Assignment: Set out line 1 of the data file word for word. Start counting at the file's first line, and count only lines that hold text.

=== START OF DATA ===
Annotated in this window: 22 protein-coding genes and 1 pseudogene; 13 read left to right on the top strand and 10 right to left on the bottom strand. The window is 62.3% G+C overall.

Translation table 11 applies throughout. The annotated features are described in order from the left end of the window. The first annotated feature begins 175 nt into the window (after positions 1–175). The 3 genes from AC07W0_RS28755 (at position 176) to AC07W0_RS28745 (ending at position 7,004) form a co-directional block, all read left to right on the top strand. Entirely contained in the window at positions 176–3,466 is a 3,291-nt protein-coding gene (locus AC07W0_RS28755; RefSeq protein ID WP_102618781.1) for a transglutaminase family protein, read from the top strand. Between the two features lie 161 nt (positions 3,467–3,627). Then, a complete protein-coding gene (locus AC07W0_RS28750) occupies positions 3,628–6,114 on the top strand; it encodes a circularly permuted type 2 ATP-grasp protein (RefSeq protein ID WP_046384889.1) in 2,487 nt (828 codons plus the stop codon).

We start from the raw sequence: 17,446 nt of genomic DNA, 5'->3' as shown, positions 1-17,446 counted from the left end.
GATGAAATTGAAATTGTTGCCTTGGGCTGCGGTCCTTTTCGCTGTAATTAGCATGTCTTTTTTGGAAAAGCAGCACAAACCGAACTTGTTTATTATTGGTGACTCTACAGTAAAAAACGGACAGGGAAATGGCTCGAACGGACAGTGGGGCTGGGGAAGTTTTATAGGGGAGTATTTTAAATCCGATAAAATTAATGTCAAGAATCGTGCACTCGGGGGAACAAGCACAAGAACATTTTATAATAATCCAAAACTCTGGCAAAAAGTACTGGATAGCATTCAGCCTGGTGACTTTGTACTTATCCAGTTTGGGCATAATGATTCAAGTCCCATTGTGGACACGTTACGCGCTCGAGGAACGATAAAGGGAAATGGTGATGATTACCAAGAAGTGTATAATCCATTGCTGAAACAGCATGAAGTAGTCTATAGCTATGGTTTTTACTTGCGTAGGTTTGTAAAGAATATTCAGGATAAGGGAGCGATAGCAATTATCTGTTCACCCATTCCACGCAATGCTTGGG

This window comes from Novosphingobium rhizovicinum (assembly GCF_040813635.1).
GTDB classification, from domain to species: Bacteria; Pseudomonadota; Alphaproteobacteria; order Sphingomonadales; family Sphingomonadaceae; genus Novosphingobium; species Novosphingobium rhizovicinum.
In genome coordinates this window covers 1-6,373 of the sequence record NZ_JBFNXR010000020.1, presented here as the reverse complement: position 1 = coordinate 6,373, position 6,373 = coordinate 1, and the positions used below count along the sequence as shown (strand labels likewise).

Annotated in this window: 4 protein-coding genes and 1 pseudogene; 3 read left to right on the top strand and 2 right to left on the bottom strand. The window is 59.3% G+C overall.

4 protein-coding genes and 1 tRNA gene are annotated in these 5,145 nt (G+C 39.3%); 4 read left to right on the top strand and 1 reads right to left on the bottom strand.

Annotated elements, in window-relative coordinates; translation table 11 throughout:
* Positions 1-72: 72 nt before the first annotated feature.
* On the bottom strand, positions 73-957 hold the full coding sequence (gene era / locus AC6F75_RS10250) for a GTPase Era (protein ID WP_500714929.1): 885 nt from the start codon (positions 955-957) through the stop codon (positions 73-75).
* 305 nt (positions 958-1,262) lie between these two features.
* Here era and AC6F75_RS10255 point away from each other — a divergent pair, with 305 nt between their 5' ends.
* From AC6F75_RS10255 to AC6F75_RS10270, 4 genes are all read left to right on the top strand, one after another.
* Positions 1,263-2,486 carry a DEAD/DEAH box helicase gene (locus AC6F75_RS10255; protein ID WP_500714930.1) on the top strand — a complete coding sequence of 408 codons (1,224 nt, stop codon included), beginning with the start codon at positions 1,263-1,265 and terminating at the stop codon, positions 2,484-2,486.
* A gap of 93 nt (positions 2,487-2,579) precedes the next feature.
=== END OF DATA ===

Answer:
Annotated in this window: 22 protein-coding genes and 1 pseudogene; 13 read left to right on the top strand and 10 right to left on the bottom strand. The window is 62.3% G+C overall.